Throughout the history of the Church, people have always objected to the formality of the liturgical rites of the Church. If Jesus was humble to be born among us in a barn – why do we celebrate Mass in large decorated Churches? Our Lady placed him in a manger – why do we need gold plated ciboria or chalices? He was surrounded by barnyard animals – and the dirt and smells that go with them? Why do we care how the people dress?
A similar complaint has arisen as a result of our new Roman Missal. If Jesus came among us as a baby of humble origins, why do we need to use such formal and exalted language in our prayers? Would not a simple liturgy with more familiar language correspond better to the actual experience of our Lord in the Gospels?
I think that the visitation of the Magi – which we commemorated this past Sunday – can help give insight into this paradox. What the Magi encountered when they arrived at the home where Mary and Joseph were staying was quite ordinary – two young parents and a little baby. However their response was extraordinary – they fell to their knees, paid Him homage and offered gifts. These were not gifts for a baby – but gifts for a king. Their gifts corresponded not to the appearance of things – but to the reality – a reality perceived by faith. They knew that Jesus was a king – even if he didn’t play the part of a King – so they treated him as such.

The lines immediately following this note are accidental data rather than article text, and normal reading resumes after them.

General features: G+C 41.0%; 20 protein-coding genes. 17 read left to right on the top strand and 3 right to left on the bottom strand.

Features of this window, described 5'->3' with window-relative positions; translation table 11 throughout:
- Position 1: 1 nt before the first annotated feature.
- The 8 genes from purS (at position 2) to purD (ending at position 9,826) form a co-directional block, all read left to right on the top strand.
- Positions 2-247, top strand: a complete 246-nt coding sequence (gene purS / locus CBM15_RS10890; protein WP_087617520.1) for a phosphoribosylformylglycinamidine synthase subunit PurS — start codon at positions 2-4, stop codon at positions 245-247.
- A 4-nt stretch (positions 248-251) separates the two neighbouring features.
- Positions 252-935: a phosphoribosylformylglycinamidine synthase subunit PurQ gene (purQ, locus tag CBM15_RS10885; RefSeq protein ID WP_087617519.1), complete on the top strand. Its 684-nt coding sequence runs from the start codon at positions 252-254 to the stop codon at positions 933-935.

The same dynamic takes place at Mass. Christ continues to humble himself, to abase himself. Today he comes to us hidden in the ordinary elements of bread and wine. Yet we know that he is truly present. Our response does not correspond to appearances – but to the reality – perceived through faith. We use sacred vessels, and sacred vestments, we gather in a sacred place, because what is happening is sacred. We use exalted language because something exalted is happening. We know that our God is present, that he is near us, even if his presence escapes the human senses.
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